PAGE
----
First things first. Allow us to define what is Erasmus Mundus (EM). It is basically a mobility program in the field of higher education that gathers the cream of the crop from around the world (edi wow.haha) to participate in a life-changing experience of studying in different countries (mostly in Europe). Both of us were fortunate enough to have lived this journey and we’d like to share our take on the key takeaways (out of a hundred probably!) of being an EM scholar.
1. You get paid to study and travel at the same time
This is probably the best thing about being an EM scholarship recipient especially for those who cannot keep their feet in one place, like us. 😉 Most EM programs are designed so that students move to another country every 6 months. How cool is that! The scholarship comes with a fairly decent living allowance (1000 Euros/month) as well as a very generous mobility fund (7000 Euros for 2 years!!!). With this amount, you can easily squeeze in some travels around Europe given that European cities are so efficiently connected by train, bus, or airplane. Traveling has never been so convenient and possible, compared to other parts of the globe.
2. You get to learn a new language for free
Although the courses are taught in English, you’re gonna have to learn (or at least try) the local language because it’s another story once you go out of the classroom. What’s great about EM programs is that most of them offer free language courses. The only thing that’d be standing between you and learning that language is yourself actually because you have the free courses and you’re gonna be surrounded with local people. Although sometimes it gets really hard to have the motivation to learn something as confusing as French (why do they have to use extra letters that are not even pronounced) or Polish (sometimes there are just too many consonants in a word! Check this out and you’ll see). More than the formal language classes in a classroom, a better way to learn as always is to go out in the real world and face it head on. Easier said than done though 😉
3. You realize that people from around the world are not so different from you
EM programs are normally composed of students from different parts of the world. Keith’s program for example has an amazingly diverse group of students coming from 23 different countries while Khryslyn’s has a cohort of 16 nationalities. Hanging around with people in such a culturally diverse environment, we’d come to realize how remarkably similar we are from other races. Of course there will always be differences but it’s really fascinating to be able to have conversations with a classmate who grew up in a country 10,000 mi from you and you realize that you watched the same anime or obsessed over the same boyband growing up. And you’d think that throwing punchlines at someone so culturally different from you would turn into an awkward misunderstanding, not really because in our cohorts, surprisingly we share a number of similar interests and we are actually able to laugh at each others’ jokes most of the time.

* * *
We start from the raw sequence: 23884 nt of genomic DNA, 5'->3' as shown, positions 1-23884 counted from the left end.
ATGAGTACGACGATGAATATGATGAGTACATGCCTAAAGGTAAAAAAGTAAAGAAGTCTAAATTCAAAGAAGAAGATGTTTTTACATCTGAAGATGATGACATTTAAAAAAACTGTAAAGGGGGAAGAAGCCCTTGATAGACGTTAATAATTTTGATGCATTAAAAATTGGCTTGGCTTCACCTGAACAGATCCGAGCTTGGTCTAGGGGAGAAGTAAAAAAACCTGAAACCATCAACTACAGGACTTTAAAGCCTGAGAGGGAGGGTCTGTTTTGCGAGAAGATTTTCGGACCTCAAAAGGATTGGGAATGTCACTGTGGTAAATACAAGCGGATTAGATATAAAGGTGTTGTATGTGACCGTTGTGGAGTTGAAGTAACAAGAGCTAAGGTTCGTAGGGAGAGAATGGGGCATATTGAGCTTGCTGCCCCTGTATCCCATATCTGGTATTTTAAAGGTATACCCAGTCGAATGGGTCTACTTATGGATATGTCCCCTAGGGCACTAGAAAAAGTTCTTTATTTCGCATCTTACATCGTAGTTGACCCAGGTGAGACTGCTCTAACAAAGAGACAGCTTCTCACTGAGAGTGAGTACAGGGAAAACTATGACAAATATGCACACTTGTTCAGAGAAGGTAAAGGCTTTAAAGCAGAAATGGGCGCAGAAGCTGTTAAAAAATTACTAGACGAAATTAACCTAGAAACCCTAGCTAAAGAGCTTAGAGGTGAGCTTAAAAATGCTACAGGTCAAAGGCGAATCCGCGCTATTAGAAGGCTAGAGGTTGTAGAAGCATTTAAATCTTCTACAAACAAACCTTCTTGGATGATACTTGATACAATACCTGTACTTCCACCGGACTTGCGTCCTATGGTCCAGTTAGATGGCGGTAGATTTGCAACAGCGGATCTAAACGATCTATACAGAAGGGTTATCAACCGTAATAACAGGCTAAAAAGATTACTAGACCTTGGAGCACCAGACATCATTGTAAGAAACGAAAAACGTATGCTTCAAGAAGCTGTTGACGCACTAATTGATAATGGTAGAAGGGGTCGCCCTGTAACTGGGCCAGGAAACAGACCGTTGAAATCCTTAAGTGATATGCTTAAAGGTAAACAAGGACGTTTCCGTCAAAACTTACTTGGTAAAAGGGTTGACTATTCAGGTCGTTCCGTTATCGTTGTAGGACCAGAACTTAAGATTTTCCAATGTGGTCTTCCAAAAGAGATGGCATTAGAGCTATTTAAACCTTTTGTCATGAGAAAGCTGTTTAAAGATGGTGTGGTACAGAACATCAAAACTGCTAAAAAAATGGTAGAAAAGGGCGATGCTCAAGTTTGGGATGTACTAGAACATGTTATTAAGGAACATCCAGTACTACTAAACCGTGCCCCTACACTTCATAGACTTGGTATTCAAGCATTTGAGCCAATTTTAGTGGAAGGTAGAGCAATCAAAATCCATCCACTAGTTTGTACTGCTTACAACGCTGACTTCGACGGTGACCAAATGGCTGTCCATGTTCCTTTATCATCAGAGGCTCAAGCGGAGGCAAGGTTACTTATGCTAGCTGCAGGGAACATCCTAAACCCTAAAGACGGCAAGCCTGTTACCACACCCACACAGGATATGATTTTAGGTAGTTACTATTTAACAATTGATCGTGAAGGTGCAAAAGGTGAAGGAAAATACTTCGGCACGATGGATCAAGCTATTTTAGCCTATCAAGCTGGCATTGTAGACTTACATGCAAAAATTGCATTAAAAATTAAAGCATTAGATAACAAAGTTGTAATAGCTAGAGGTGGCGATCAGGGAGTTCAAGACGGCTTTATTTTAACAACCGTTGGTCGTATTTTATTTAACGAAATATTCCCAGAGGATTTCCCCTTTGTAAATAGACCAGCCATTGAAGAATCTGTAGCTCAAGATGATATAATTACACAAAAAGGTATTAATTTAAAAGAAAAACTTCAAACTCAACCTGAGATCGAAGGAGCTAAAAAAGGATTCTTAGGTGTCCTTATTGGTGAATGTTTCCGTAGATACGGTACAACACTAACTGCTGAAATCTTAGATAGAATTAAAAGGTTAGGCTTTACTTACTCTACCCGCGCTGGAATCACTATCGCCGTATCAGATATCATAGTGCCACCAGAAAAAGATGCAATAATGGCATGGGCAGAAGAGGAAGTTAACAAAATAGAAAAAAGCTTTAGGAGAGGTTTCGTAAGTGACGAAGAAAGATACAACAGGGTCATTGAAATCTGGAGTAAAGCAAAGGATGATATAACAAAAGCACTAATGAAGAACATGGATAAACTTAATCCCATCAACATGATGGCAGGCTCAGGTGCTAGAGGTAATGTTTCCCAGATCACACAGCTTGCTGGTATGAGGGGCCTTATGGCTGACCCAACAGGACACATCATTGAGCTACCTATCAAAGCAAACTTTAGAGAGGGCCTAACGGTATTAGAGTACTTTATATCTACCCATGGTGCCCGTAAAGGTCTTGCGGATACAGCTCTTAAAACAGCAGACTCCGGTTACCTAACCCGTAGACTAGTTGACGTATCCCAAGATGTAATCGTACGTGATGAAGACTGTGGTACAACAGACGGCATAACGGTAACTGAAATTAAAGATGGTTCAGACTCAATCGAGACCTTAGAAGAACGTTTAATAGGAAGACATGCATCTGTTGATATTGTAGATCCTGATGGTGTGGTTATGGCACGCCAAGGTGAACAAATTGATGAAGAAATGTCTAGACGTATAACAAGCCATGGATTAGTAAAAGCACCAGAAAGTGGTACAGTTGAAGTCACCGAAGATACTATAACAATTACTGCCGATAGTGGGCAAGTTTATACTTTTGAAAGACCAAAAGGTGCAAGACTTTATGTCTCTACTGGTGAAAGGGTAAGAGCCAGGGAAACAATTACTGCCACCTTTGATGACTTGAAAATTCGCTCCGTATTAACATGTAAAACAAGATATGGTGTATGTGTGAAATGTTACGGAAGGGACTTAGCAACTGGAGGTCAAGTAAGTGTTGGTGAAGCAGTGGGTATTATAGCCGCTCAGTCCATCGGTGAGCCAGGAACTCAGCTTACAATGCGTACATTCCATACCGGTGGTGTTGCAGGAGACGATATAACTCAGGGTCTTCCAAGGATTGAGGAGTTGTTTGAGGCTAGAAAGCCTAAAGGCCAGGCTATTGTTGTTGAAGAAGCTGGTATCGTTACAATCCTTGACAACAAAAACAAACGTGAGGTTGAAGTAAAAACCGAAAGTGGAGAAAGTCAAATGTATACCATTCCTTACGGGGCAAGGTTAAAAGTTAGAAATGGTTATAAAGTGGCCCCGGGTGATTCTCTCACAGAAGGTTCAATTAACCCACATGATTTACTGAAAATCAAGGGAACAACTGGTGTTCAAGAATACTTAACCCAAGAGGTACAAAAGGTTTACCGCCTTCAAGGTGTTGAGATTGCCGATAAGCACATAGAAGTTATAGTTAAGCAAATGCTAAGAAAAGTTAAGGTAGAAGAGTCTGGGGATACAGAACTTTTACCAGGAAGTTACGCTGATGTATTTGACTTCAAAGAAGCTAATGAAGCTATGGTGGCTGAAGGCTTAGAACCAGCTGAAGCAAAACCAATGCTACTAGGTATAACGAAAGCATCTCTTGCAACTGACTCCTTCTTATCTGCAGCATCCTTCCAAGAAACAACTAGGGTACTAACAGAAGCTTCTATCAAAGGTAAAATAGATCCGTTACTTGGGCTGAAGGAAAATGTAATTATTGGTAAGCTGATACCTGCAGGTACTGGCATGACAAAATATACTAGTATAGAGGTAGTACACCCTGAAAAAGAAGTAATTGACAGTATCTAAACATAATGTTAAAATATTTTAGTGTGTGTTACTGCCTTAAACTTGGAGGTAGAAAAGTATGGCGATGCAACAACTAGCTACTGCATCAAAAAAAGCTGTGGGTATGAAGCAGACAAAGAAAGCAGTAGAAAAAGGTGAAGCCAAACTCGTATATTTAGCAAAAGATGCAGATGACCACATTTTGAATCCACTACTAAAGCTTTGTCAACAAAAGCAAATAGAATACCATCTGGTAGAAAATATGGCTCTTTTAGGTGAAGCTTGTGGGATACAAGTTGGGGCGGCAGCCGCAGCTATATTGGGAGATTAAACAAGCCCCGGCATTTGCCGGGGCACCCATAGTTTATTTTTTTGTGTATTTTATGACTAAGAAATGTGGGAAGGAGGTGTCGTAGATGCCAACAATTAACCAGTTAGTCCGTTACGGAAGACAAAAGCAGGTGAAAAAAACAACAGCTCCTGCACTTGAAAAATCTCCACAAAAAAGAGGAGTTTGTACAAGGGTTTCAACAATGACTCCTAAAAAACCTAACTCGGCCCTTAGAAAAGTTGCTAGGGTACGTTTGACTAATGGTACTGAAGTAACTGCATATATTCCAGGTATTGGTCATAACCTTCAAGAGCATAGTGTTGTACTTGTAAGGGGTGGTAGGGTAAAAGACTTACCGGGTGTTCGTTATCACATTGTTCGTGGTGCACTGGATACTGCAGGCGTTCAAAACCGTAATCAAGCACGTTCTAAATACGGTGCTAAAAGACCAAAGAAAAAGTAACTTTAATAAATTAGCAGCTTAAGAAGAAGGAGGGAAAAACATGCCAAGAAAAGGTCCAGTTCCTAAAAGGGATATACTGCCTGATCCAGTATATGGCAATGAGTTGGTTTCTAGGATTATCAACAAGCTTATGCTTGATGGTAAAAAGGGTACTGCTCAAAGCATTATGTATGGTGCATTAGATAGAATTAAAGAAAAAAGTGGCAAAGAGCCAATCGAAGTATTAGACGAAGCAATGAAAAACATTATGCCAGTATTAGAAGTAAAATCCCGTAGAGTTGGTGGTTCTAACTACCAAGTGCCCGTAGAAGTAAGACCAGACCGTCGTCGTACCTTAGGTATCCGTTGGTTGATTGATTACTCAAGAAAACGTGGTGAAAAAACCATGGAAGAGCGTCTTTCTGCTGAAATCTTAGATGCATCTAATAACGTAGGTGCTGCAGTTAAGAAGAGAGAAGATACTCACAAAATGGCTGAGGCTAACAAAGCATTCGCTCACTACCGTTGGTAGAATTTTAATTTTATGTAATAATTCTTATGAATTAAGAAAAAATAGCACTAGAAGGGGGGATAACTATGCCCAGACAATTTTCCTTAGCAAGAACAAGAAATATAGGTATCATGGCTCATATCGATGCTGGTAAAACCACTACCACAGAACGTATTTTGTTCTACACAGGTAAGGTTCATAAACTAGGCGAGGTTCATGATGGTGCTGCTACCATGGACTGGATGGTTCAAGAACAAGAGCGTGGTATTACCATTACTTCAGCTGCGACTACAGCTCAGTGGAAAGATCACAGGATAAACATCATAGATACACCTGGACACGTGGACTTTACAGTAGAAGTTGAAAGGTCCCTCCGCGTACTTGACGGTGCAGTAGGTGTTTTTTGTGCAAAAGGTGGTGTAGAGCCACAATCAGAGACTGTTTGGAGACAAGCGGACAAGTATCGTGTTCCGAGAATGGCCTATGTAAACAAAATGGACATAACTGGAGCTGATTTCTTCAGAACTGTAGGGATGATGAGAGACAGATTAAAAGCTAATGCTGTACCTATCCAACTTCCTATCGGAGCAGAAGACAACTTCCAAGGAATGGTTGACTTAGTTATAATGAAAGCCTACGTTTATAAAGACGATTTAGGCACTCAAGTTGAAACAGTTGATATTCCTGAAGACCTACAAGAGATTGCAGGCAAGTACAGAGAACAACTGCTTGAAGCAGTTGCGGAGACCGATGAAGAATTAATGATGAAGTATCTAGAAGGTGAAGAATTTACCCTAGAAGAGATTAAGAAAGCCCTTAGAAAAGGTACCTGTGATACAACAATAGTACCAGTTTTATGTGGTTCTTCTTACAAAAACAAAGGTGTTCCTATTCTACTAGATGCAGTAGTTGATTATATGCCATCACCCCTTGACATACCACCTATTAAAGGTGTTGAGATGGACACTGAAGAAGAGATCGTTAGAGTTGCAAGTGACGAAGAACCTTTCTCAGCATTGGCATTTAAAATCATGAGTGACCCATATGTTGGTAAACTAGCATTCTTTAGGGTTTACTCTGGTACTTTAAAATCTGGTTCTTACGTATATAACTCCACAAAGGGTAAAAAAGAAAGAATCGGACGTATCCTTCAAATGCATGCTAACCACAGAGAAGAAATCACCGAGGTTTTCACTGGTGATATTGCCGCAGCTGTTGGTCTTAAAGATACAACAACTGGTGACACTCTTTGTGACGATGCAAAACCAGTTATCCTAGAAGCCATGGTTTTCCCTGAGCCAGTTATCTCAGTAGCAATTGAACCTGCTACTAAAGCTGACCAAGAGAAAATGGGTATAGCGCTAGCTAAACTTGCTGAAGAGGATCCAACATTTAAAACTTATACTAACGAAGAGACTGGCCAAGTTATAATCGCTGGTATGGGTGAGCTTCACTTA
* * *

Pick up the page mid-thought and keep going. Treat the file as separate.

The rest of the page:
4. You build networks for your career
EM programs are very internationally-oriented and are well-connected with various universities, research centers, and companies across the globe. Depending on the program, there would even be scheduled site visits or field trips for students to get acquainted with these institutions. Career fairs are also being held which can give you the opportunity to touch base with potential employers. Without a doubt, EM programs open up several doors of opportunities for your career whether it’d be in the academe or the industry. Don’t be too excited about this though because you still gotta work hard to land a good job in the industry or a PhD position once the EM journey is over.
5. You discover new things about yourself
Self-discovery is another great aspect of being an EM scholar. While most people go to India or some other place of solace (well nothing wrong about that of course) to take that much needed journey of self-discovery, you can do just that while earning a higher degree in the process 😉 With the great potpourri of people from different walks of life that you meet along the way and the diverse career possibilities that will come your way (some you haven’t even considered before), you get to realize what you really want to do with your life and the things that really make you happy.
6. You develop practical life-survival skills
Moving to a foreign land, not just one but to a maximum of 4 in the course of an EM program will definitely teach you tons of life lessons and skills. Here are some situations that we’ve experienced that are ought to be so simple to deal with back home but are quite challenging when you live abroad:
- Learning how to navigate through an airport, a train station, a subway system or through a city
- Calibrating your ears to all kinds of English accents
- Applying for a visa (every 6 months!!)
- Going to a hospital to see a doctor and no one understands a word you say
- Reporting an issue to your bank and no one understands a word you say
- Processing administrative documents (again, no one understands a word you say)
- Trying to send a very important letter at a post office (In some countries, it’s not a problem since the process is very intuitive even if you don’t speak the language. But in other countries, well there are no words to describe how frustrating it can get)
- Packing and unpacking your luggage (or your whole life 😉 ) every 6 months
-Khryslyn & Keith-